The situation is simple: You sell products on your e-commerce site and want people to buy them. Your job is figuring out how to get potential buyers to invest their money in what you’re selling.
For as long as merchants have sold goods and services, messages like “while supplies last” and “get ‘em while they’re hot” have been used. Contained in these messages are two key concepts — Scarcity and Urgency. By combining these concepts, you can create a sense of want and need in customers, turning browsers into buyers.
In this article, we examine these two terms, look at why they are important in e-commerce, show how they can boost conversions, and present some real-world examples.
The dictionary definition of scarcity is:
For British economist Lionel Robbins, scarcity defined the field of economics. Economically speaking, scarcity is, “the basic economic problem, the gap between limited — that is, scarce — resources and theoretically limitless wants.” If every resource was equally abundant, there would be nothing for economists to study. However, the world has limited resources leading to scarcity.
Urgency is defined by Merriam-Webster as:
For e-commerce, urgency is the need purchase now and not put it off until later. It is the desire to buy something ASAP.
With limited resources, the average person must make choices. If you only have $75 a week to feed your family, you make certain choices on grocery purchases. If you have $300 a week, you make different choices.
Your customers constantly make choices. When running an e-commerce site, your job is to encourage customers to choose your products over other products.
Anyone who spends time around kids knows that scarcity is a huge motivator. If there are two kids and one cookie, that cookie instantly transforms into the most desirable, delectable treat in the world. The idea of JUST ONE COOKIE invades their little brains and both kids MUST have the last cookie, NOW!
Neither wants to miss out on getting a cookie. In this example, scarcity produces urgency which creates an intense desire for a cookie that previously might not have existed.
Scarcity and urgency can also lead to FOMO, the Fear of Missing Out. FOMO is a major motivator in human behavior. Many people who obsess over social media for fear of being out of the loop. They constantly check for the most recent photos, memes, and cat videos.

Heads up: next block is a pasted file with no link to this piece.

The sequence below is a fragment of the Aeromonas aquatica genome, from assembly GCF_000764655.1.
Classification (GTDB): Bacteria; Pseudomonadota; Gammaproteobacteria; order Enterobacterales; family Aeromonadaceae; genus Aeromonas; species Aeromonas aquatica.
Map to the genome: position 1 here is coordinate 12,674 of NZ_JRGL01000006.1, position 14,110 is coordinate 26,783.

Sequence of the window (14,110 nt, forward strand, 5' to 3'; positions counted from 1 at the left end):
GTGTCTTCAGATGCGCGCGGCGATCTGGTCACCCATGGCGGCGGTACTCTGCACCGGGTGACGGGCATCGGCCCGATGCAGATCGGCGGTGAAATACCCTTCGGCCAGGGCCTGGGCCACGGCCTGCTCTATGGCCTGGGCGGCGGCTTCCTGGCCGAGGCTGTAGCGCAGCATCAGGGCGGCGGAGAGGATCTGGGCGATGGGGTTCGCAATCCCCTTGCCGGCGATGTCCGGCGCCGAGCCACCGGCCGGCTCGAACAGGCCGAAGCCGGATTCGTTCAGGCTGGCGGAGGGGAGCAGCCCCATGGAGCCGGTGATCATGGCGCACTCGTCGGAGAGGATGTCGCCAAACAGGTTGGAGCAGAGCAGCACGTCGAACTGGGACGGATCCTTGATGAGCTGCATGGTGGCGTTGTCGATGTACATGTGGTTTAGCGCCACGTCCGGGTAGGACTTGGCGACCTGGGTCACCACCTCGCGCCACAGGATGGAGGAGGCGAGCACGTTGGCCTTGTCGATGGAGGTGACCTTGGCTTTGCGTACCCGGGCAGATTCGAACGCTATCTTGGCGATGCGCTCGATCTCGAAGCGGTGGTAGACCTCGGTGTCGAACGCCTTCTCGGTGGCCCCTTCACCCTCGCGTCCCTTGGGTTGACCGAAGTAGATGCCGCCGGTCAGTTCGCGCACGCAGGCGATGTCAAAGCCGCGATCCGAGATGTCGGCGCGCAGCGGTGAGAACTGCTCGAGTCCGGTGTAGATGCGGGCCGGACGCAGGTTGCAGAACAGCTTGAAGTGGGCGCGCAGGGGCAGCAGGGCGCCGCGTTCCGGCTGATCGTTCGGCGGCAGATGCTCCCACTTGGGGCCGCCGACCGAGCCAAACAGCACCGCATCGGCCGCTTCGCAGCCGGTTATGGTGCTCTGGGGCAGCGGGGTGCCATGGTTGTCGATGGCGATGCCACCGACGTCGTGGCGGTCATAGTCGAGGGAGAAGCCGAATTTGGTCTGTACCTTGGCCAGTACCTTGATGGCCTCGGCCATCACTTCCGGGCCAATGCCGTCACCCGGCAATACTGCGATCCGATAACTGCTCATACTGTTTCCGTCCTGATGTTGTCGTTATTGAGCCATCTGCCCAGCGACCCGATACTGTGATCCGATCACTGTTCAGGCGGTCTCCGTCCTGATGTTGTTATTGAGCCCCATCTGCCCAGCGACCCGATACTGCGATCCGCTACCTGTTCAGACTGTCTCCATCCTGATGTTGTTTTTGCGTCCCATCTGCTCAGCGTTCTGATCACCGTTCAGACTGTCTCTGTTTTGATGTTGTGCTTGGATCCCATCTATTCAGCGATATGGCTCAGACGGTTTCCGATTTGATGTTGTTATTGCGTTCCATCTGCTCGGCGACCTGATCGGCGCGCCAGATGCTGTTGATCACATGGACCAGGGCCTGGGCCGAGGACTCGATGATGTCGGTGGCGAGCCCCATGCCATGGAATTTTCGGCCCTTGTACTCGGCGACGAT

When applied to e-commerce, scarcity is extremely effective at addressing FOMO. Limited time offers and limited quantities are two effective tools to create scarcity.
These imposed limitations address the customer’s fear of missing great deals and amazing products. As a result, FOMO:
translates into fear of loss, and then the fear-loss aversion instinct kicks in. Your prospects feel more inclined to act now, even without you pressuring them outright.
If customers already want what you’re selling, it’s easier to nudge them towards conversion. This is where “while supplies last” is most helpful.
Urgency and scarcity messages may not create new customers or even create a demand for what you’re selling. Yet these messages are effective at moving customers along the conversion pipeline. Scarcity and urgency have been called ‘procrastination killers’. As one source states:
“Scarcity” or “Urgency” work best as motivators to quicken the buying process, but the customer will have to be already convinced to make the purchase decision…don’t expect them to generate demand.
Setting deadlines for customers to decide on purchases is an effective way to create urgency. Place a time limit on a promotion and watch moderately interested shoppers become very interested.
A few years back, I was looking to buy a new couch. I saw these signs for a furniture store around town that said, “Going Out of Business. EVERYTHING MUST GO!!” I found the store, got a good deal on a new couch, and moved on with my life. The urgency message had done its job.
However, a year later when I was driving by that same furniture store — it was still “Going Out of Business”. The retailer created a false sense of urgency, completely losing my trust.
‘While supplies last’ seems dishonest if next month you’re promoting the same ‘limited’ inventory. When creating urgency, be honest about it. Using a false sense of urgency now might boost sales, but it could also drive customers away later.